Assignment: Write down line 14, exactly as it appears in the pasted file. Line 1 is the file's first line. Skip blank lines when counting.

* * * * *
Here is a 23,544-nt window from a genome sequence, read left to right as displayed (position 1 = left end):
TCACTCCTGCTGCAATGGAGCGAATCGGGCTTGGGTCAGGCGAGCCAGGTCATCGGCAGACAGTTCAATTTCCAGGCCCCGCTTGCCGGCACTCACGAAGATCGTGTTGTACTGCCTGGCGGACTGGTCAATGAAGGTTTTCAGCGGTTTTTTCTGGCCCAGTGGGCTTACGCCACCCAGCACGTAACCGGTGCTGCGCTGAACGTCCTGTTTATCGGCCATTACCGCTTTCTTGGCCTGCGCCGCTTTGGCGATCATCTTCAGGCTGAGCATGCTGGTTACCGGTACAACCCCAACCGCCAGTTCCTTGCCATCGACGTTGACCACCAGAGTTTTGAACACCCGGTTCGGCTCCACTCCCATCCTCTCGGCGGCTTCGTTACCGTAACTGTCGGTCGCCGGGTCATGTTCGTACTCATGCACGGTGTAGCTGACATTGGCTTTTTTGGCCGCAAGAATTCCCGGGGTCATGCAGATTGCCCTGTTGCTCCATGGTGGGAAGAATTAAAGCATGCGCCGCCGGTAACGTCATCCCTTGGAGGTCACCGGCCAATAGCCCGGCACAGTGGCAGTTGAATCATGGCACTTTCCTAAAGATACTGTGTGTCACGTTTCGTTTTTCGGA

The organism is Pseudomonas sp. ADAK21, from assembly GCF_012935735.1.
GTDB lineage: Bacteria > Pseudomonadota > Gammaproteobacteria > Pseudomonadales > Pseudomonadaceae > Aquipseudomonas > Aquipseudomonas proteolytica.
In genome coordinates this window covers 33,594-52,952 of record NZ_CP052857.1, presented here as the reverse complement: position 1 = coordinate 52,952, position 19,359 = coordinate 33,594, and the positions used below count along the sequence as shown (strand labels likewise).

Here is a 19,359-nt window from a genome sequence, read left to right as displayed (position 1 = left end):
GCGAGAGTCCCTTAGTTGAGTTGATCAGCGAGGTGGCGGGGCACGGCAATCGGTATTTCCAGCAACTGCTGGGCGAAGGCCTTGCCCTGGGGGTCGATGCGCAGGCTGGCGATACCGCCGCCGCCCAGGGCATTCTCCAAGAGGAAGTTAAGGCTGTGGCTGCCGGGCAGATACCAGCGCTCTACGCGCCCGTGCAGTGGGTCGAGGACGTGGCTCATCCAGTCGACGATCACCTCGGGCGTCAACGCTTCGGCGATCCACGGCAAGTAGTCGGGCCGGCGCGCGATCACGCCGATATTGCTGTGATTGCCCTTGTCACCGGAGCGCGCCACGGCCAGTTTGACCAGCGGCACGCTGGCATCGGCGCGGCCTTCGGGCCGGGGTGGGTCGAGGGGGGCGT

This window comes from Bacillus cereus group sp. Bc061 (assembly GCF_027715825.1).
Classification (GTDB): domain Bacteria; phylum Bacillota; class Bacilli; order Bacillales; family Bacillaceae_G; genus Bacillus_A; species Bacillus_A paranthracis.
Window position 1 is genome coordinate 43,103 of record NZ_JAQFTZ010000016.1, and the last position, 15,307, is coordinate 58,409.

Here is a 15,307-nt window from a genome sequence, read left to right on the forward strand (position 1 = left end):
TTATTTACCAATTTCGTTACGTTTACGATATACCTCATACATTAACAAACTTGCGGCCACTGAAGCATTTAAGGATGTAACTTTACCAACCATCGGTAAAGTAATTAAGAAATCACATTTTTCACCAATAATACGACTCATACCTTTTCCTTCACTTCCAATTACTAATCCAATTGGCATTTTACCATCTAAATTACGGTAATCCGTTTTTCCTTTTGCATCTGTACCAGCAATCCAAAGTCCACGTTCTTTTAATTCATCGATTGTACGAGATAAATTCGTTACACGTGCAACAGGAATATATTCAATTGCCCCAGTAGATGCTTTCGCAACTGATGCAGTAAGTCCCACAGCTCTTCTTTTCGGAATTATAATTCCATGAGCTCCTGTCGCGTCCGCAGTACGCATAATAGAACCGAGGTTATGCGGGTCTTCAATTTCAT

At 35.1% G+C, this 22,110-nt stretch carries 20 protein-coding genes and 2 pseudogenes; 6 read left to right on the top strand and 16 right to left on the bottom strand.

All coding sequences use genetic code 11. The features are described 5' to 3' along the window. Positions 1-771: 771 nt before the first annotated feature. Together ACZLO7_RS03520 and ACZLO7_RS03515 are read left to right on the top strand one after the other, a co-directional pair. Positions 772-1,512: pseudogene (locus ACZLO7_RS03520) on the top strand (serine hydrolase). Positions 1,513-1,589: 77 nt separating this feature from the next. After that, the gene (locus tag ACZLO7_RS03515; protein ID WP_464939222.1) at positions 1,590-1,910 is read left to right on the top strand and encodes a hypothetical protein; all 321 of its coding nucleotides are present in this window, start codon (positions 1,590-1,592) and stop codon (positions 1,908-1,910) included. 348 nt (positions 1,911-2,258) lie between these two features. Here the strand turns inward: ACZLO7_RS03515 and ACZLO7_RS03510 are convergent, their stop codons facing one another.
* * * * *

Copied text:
All coding sequences use genetic code 11. The features are described 5' to 3' along the window. Positions 1-771: 771 nt before the first annotated feature. Together ACZLO7_RS03520 and ACZLO7_RS03515 are read left to right on the top strand one after the other, a co-directional pair. Positions 772-1,512: pseudogene (locus ACZLO7_RS03520) on the top strand (serine hydrolase). Positions 1,513-1,589: 77 nt separating this feature from the next. After that, the gene (locus tag ACZLO7_RS03515; protein ID WP_464939222.1) at positions 1,590-1,910 is read left to right on the top strand and encodes a hypothetical protein; all 321 of its coding nucleotides are present in this window, start codon (positions 1,590-1,592) and stop codon (positions 1,908-1,910) included. 348 nt (positions 1,911-2,258) lie between these two features. Here the strand turns inward: ACZLO7_RS03515 and ACZLO7_RS03510 are convergent, their stop codons facing one another.